Jake's wife fears he has made good his suicide threat after he has caught her making love to the Dude in his own home. During the last minute preparations for Jake's funeral, the mourners ... See full summary »




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Cast overview:
Jake Schultz
Daisy Small ...
Mrs. Schultz
The Dude


Jake's wife fears he has made good his suicide threat after he has caught her making love to the Dude in his own home. During the last minute preparations for Jake's funeral, the mourners are suddenly surprised to find him sitting upright in their midst. Written by Anonymous

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Short | Comedy





Release Date:

16 August 1913 (USA)  »

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Technical Specs

Sound Mix:

Aspect Ratio:

1.33 : 1
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Did You Know?


Released as a split reel along with the cartoon In Laughland with Hy Mayer (1913). See more »

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User Reviews

Lon Chaney pays his dues
11 October 2006 | by (Minffordd, North Wales) – See all my reviews

I saw "Poor Jake's Demise" (another allegedly 'lost' film) this week at the 2006 Giornate del Cinema Muto in Sacile, Italy. A print of this movie turned up in England in May 2006; its opening titles were gone, and someone had spliced on the opening title of a Charley Bowers one-reeler. (Bowers was a comedian whose heyday -- such as it was -- came circa 1927.) At Cinema Muto, "Poor Jake's Demise" was screened with no opening title, but with its original intertitles.

Several reference sources have cited "Poor Jake's Demise" as Lon Chaney's screen debut. Actually, it is the earliest known film for which Chaney received billing in trade publications: very likely, he had already performed perceptible roles in at least a dozen previous films, apart from movies in which he was one more extra in crowd scenes.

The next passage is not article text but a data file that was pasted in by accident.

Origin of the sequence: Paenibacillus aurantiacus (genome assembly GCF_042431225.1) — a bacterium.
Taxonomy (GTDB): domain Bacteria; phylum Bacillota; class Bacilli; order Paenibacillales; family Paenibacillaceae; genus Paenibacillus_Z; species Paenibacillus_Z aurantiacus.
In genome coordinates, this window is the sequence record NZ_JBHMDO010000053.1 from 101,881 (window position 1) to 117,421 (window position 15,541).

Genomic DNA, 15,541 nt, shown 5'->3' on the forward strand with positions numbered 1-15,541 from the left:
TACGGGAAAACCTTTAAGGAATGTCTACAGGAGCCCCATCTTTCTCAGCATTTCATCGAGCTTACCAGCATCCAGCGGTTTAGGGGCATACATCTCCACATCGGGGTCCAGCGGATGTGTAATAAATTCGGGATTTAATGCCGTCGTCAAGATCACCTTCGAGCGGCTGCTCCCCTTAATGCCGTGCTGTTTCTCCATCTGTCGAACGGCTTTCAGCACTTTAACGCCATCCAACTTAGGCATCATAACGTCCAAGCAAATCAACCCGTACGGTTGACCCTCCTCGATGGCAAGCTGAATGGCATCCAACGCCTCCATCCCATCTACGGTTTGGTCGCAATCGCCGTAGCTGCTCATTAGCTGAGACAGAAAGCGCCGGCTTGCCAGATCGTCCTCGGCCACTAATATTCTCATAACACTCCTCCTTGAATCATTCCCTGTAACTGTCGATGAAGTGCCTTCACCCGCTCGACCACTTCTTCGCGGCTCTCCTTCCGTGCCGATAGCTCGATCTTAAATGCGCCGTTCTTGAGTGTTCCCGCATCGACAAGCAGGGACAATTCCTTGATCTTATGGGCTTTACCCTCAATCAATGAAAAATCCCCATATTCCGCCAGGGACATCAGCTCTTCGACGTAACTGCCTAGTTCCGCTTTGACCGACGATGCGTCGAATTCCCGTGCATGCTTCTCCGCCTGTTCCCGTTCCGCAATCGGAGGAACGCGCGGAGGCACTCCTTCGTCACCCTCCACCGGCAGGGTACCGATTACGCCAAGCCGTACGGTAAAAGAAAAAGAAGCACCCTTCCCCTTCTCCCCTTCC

When I first heard of this film, I assumed that it was related to the popular "Poor Jake" series of comic strips written and drawn by George Herriman circa this period, about an overworked farmhand. The name turns out to be coincidence. This movie is a crude slapstick comedy, produced by IMP -- Independent Motion Pictures -- one of the poverty-row concerns that eventually coalesced into Universal Studios.

Chaney doesn't play the title role here: that dubious honour goes to Max Asher, a 'Dutch' vaudeville comic with a Prussian moustache. Chaney plays a spiffy character who is apparently meant to be a lady-killer, but he endows this role with lots of the effeminate fussy movements which audiences of this period would have associated with the stock vaudeville character known as a 'nance'.

This movie is a clear rip-off of the Keystone formula, already established at this early date. We see a fairly normal-looking desk officer, but the three cops on the beat (a big fat guy, a shrimp and a beanpole) look like rejects from the Keystone Cops Academy. There are plenty of pratfalls here. I was surprised to see two separate gags involving the rude gesture of thumb to nose, which was considered extremely vulgar in 1913 America: at least as vulgar as the 'badfinger' gesture today.

Before entering films, Chaney had been a dancer and choreographer on the western theatre circuit, and he puts that training to good use here. His performance is extremely physical. He dives out a window, does a forward roll and comes up in a somersault. He executes a straight-back pratfall that would do credit to David Jason's "Del Boy" Trotter. When Chaney sashays his way up the porch stairs, he almost seems to break into a dance. At one point, he takes a siphon of soda-water in the face.

Also seen to advantage here is Louise Fazenda, looking about the same as she would look at Keystone a bit later. Fazenda later married producer Hal Wallis and took a well-earned retirement. More for its historic value than for any actual merits, I'll rate "Poor Jake's Demise" 7 out of 10. Good luck with that career, Lon!

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